• The ad hoc Tropical Biology interest group praises and encourages formal association between faculty in this interest group and (1) the Foundation Fellows Program, (2) the Honors Program, and (3) CURO. To this end, we may wish to seek funds from the CURO program to house students down there to do individual research, as well as to contribute to long-term research programs which actually exist there, but are, as of now, un-staffed [e.g., (a) summarizing climatological data from the manual weather station and integrating these historical data into the soon-to-be-installed automated system, (b) recording growth rates and flowering periodicity of plants in both the herb garden and the commercial crop garden, and (c) following tree growth and survival in the on-campus reforestation program]. These scientific endeavors are (a) already underway, (b) very important, (c) labor intensive, but, as mentioned above, (d) currently un-staffed.
  • The Tropical Biology faculty interest group would like to help create a 10-year plan for the facility. The desire to initiate such a plan is an explicit acknowledgement that many of the goals which will be set will require lead time and money to implement.
  • Something must be done immediately to upgrade, expand, and enhance independent investigator and graduate research laboratory space at the Costa Rica Facility. At present, there are no vehicles, very little equipment, very little expendable supplies, and almost no modern laboratory space for individual investigators at the San Luis facility. To move beyond observational studies, to quantification, experimentation, and analysis, money must be spent on scientific infrastructure, not just on lodging infrastructure.
    • Lack of a functional Internet connection is a crippling problem.
    • Until the Internet problem is solved, there may be no way to elevate the stature of this station from a first rate teaching facility (which it already is) to a first rate research facility (which it also must become).
  • Now that the facility has been in operation for several years, a renewed discussion on the balance of support for its teaching and research missions should occur. The faculty assembled at this ad hoc gathering expressed a desire to push, in parallel, both its teaching and its research missions, but it is not at all clear if there is wide-spread agreement (let alone consensus) on exactly what this means. Clarifying these issues may be an appropriate first step to finding functional solutions.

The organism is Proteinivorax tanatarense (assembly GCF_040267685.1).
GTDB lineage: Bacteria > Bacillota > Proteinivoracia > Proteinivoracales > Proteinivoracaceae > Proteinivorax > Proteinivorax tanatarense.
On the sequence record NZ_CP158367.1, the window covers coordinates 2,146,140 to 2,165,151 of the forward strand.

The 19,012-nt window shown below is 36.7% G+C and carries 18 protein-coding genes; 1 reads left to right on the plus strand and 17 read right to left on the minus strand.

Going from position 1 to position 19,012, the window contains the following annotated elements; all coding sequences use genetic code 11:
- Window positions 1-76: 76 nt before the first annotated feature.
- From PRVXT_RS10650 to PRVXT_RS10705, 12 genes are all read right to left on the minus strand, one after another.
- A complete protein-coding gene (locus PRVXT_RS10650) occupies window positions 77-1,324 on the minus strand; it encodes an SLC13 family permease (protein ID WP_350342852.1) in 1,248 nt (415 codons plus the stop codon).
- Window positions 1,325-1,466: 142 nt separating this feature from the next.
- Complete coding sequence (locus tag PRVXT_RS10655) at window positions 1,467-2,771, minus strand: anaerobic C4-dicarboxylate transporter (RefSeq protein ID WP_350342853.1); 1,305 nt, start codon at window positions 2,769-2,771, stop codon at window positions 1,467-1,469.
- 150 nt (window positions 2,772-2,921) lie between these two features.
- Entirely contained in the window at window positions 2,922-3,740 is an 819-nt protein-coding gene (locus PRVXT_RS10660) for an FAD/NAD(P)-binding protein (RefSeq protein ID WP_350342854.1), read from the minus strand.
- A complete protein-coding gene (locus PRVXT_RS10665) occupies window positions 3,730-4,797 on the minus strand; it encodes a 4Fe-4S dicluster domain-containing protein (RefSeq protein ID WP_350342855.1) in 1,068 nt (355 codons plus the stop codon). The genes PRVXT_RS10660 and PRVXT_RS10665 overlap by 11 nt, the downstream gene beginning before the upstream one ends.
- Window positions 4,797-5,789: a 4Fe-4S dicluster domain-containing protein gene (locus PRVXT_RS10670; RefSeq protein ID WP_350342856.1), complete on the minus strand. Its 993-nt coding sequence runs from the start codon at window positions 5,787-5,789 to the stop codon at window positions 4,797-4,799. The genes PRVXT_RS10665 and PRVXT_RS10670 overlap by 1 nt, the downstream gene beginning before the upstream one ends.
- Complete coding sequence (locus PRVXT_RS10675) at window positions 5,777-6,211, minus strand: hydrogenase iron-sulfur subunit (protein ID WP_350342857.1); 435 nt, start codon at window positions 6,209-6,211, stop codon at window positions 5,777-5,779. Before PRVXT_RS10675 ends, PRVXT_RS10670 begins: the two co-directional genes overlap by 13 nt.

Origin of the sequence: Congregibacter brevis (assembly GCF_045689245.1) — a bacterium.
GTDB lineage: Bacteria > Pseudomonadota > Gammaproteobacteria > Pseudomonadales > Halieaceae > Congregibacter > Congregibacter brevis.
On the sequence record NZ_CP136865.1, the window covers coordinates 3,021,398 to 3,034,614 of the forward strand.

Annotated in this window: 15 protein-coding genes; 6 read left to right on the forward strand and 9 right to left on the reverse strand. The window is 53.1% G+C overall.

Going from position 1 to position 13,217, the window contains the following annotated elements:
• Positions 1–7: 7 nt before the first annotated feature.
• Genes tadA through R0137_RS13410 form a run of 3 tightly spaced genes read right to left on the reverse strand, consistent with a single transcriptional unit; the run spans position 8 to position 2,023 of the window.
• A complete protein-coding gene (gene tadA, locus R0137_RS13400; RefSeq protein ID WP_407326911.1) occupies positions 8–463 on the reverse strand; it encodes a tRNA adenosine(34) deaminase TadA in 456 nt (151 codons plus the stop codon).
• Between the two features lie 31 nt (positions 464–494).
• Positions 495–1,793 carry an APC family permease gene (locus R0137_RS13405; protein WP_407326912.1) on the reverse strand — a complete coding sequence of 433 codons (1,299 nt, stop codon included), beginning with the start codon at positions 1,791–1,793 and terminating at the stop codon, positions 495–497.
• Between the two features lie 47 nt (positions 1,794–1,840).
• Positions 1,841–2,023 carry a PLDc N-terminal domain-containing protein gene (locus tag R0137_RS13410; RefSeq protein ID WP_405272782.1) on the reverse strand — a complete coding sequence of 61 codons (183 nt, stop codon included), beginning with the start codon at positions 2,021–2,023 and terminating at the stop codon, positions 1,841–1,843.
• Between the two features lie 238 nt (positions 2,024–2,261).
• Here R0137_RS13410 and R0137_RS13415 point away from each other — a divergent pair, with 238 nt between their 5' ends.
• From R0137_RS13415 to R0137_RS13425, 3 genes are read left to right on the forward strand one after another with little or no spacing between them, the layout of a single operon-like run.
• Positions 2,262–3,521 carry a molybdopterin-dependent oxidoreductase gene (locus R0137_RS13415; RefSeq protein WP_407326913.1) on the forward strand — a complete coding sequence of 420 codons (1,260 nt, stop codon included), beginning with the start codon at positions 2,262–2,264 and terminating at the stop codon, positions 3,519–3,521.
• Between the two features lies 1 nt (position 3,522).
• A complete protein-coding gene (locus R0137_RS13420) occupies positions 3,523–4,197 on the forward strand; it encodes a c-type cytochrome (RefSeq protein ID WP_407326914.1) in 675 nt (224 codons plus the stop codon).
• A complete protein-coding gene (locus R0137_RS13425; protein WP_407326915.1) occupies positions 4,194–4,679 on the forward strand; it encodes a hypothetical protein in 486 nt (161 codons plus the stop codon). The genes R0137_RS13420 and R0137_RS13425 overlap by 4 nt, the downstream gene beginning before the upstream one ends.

• For instance, some kind of differential fee structure is critical for at least five broad classes of highly desirable potential station users who, up until now, have mostly been excluded SOLELY DUE TO COSTS:
      1. Graduate students doing dissertation or thesis research
      2. Graduate classes, such as OTS's world famous Fundamentals of Ecology courses, that previously visited the station, but which no longer do. (The University of California has built, and the University of Texas is building, field stations within a short walk of the UGA Costa Rica Campus. One of their first decisions was to lower user fees and costs for selected graduate courses, and specifically for OTS graduate courses). Our ad hoc group feels that re-attracting OTS to the UGA Costa Rica Campus is absolutely essential for us to be taken seriously as an internationally premier education center in tropical biology.
      3. Costa Rican nationals wishing to study or take courses at the facility.
      4. First-time UGA research scientists wishing to make a preliminary, short-duration visit to scope out or set up research programs. To this end, we may wish to seek limited, mini-travel funds from OVPR to support a first-time visit to Costa Rica by faculty wishing to set up research programs there.
      5. Long-term research scientists and research students attempting to initiate or contribute to UGA Costa Rica Campus long-term ecological research studies.